Review – The Children Act by Ian McEwan


Before I’m off to Frankfurt Book Fair, I’d like to share another review. Thanks to Penguin Random House UK I had the pleasure of reading Ian McEwan’s latest novel The Children Act in a LovelyBooks reader’s circle.

The Children Act
Image provided by Jonathan Cape¹
Synopsis quoted from Jonathan Cape¹:

Fiona Maye is a leading High Court judge, presiding over cases in the family court. She is renowned for her fierce intelligence, exactitude and sensitivity. But her professional success belies private sorrow and domestic strife. There is the lingering regret of her childlessness, and now, her marriage of thirty years is in crisis.

At the same time, she is called on to try an urgent case: for religious reasons, a beautiful seventeen-year-old boy, Adam, is refusing the medical treatment that could save his life, and his devout parents share his wishes. Time is running out. Should the secular court overrule sincerely held faith? In the course of reaching a decision Fiona visits Adam in hospital – an encounter which stirs long-buried feelings in her and powerful new emotions in the boy. Her judgment has momentous consequences for them both.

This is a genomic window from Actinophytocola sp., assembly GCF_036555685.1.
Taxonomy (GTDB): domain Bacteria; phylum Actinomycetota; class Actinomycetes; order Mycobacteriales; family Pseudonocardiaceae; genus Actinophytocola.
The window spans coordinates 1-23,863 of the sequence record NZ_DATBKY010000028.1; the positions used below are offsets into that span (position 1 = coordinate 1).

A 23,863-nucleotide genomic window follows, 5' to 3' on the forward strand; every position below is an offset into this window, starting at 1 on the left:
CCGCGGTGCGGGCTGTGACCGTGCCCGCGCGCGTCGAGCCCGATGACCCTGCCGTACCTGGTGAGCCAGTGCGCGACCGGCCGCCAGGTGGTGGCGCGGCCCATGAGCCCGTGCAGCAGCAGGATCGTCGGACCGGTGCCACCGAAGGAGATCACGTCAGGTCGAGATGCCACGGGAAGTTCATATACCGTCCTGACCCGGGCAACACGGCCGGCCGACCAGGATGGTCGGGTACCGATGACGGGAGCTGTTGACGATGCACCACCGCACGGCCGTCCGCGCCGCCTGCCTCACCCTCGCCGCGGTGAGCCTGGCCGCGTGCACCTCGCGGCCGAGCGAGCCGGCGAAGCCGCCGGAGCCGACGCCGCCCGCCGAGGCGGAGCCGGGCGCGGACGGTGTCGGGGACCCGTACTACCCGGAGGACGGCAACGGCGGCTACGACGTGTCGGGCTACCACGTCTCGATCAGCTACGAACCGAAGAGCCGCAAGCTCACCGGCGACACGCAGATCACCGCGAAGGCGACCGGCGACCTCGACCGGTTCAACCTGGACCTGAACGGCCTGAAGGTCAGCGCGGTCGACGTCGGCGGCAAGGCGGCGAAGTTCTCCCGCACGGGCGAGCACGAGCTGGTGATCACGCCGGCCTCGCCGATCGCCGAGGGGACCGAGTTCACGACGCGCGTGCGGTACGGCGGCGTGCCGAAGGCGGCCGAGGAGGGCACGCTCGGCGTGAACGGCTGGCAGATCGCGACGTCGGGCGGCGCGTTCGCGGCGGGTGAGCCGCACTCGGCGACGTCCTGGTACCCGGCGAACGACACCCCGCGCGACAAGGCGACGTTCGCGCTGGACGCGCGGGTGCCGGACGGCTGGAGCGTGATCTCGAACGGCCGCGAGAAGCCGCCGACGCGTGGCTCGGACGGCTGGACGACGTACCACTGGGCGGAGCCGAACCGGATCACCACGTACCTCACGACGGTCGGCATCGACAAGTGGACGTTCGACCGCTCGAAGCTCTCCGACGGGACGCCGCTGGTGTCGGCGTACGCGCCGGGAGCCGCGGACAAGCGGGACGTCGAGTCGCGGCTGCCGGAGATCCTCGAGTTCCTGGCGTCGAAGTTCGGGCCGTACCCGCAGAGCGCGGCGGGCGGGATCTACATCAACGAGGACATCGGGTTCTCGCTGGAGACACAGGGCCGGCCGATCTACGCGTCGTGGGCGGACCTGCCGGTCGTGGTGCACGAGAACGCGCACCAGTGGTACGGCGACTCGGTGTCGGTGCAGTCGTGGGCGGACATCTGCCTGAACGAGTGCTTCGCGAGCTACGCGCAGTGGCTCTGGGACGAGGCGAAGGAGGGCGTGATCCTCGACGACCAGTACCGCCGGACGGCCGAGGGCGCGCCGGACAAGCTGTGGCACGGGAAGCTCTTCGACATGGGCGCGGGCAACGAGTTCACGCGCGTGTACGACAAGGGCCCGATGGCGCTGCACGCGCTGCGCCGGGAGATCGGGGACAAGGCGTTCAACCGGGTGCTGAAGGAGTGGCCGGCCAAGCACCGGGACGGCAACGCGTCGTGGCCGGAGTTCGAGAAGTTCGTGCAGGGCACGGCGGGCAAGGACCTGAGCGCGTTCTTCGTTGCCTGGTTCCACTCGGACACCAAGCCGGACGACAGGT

My Thoughts:

The Children Act is set in contemporary England and from the very first page, Ian McEwan draws you into Fiona Maye’s world with detailed descriptions of her surroundings.

Fiona is an introvert High Court judge approaching sixty who has been living by the rules for all her life. She has problems showing her feelings and in consequence her marriage suffers. When Fiona meets Adam, a young man suffering from leukaemia, her world starts spinning. Adam, who is almost 18, is very different from Fiona. He is overly self-confident, poetry-writing know-it-all and he is determined to live his short life to the fullest – finally, a teenager acting like a teenager.

The Children Act is built around a theme that some might be bored by and it is written in beautiful, refined prose that can be hard to understand for those who aren’t advanced speakers of English. But please don’t be put off by the complex language and the law theme, as McEwan manages to give you insight into a world unknown to most of us, and while I was sceptical at first, this book kept me glued to the pages. So go on and read this riveting novel about life and the choices you make.



9 thoughts on “Review – The Children Act by Ian McEwan

    1. This was my first McEwan but I’m sure something from the backlist will follow 🙂 Any suggestions? I’ve seen the movie adaption of Atonement and I liked it. But because it’s still quite fresh on my mind I’m not so sure about reading it.


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